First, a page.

Honest Question About Federal 45acp Small Primers

Pops1911

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Why and when did Federal think that using small pistol primers in 45acp was a good idea? Picked up a bag full of once shot 45acp ammo at the range recently. Thought I had scored! Most of them were Federal small primer brass. Didn't want to leave them littering the range. Brought them home, ran them through the vibrator and decapped them and placed them in a separate container. What the #^%@*@( do I do with them now? :confused:
 

ma96782

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Someone might want them to re-load or to recycle for the brass value.

ME.....I stick with large primers for my .45 ACP brass. That way I don't have an "accident" while running the progressive re-loading machine.

It might just be a case of some engineer looking to solve a non-existing problem w/ large primers in .45 ACP brass.

Aloha, Mark
 

arrowshooter

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Small primer has its place since it is where the most savings is. I use small primer stuff like the Federal and Blazer at indoor ranges that require new ammo and you have to leave the brass. Shot a couple hundred aluminum one day to see what they said and was "reminded" that no aluminum is allowed. Oh well, I tried.;)
 

daved20319

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Why and when did Federal think that using small pistol primers in 45acp was a good idea? Picked up a bag full of once shot 45acp ammo at the range recently. Thought I had scored! Most of them were Federal small primer brass. Didn't want to leave them littering the range. Brought them home, ran them through the vibrator and decapped them and placed them in a separate container. What the #^%@*@( do I do with them now? :confused:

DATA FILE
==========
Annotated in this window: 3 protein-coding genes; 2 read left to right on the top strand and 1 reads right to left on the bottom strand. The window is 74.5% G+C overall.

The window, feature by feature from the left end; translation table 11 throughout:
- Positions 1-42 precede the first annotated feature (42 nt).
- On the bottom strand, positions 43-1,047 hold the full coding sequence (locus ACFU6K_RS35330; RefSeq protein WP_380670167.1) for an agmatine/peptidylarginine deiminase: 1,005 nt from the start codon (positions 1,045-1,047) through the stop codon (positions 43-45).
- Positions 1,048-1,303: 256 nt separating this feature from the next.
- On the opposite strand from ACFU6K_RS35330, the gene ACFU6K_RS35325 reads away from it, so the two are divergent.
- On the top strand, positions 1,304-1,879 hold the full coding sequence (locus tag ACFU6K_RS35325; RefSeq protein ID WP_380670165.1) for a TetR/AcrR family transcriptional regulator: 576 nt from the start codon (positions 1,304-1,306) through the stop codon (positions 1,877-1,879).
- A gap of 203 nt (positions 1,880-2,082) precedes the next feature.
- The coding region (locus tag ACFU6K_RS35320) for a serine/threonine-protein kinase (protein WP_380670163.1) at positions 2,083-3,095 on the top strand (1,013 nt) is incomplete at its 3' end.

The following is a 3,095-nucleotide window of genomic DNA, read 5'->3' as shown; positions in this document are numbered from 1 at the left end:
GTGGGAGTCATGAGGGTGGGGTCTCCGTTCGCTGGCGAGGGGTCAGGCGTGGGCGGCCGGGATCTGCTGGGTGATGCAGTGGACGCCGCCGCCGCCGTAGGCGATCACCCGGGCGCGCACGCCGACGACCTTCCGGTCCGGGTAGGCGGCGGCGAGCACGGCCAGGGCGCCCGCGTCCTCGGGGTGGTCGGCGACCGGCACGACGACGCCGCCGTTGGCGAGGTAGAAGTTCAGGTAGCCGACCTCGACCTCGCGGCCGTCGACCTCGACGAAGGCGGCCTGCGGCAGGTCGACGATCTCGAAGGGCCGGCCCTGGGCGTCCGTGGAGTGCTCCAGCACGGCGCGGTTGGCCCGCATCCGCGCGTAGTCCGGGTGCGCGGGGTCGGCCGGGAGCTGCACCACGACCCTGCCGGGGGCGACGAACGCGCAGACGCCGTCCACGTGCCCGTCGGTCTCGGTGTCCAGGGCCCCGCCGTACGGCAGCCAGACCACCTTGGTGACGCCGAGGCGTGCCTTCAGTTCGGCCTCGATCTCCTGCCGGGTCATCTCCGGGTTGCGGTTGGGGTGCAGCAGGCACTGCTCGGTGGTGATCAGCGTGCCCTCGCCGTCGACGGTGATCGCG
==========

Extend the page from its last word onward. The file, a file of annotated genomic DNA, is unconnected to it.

It's not just Federal, Blazer and Speer do a lot of SPP .45 ACP. If you just want to get rid of them, I'd be more than happy to cover shipping cost on all you have, maybe even throw in enough extra for a six pack or two :D. I use either pretty much interchangeably, yeah, it means an extra step sorting, but it also means I have options. Small pistol primers are hard to find lately, fortunately I have lots of large primers on hand, but who knows when that will go the other way. And BTW, I really don't see any significant difference in performance between the two primer sizes, I run the same load regardless of primer size.

Anyway, I'm serious, if you just want them out of your hair, I'll be happy to take them off your hands, I'm sure we can come up with something mutually agreeable. Later.

Dave
 
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I have been told that the small pistol primers were the only way the manufacturers were producing "clean" priming technology. A lot of indoor ranges required the use of "clean" primers for use at indoor ranges (read EPA B.S.). That is how we ended up with 45 ACP small primer pocket brass.....

Shoots exactly the same in my experience. Kind of a pain with the extra sorting step from a reloading standpoint.
 

Mikej

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I have been told that the small pistol primers were the only way the manufacturers were producing "clean" priming technology. A lot of indoor ranges required the use of "clean" primers for use at indoor ranges (read EPA B.S.). That is how we ended up with 45 ACP small primer pocket brass.....

Shoots exactly the same in my experience. Kind of a pain with the extra sorting step from a reloading standpoint.
This is what I heard.

The funny thing? I started loading in Dec 2011 when I realized Wifey and I could go through $40.00 of ammo in an hour long range session. Having bought a Kimber 1911 in Feb 1911 .45 acp was my first round to load. I was totally surprised when I stumbled on range brass that wouldn't hold small pistol primers!
 

Lesliet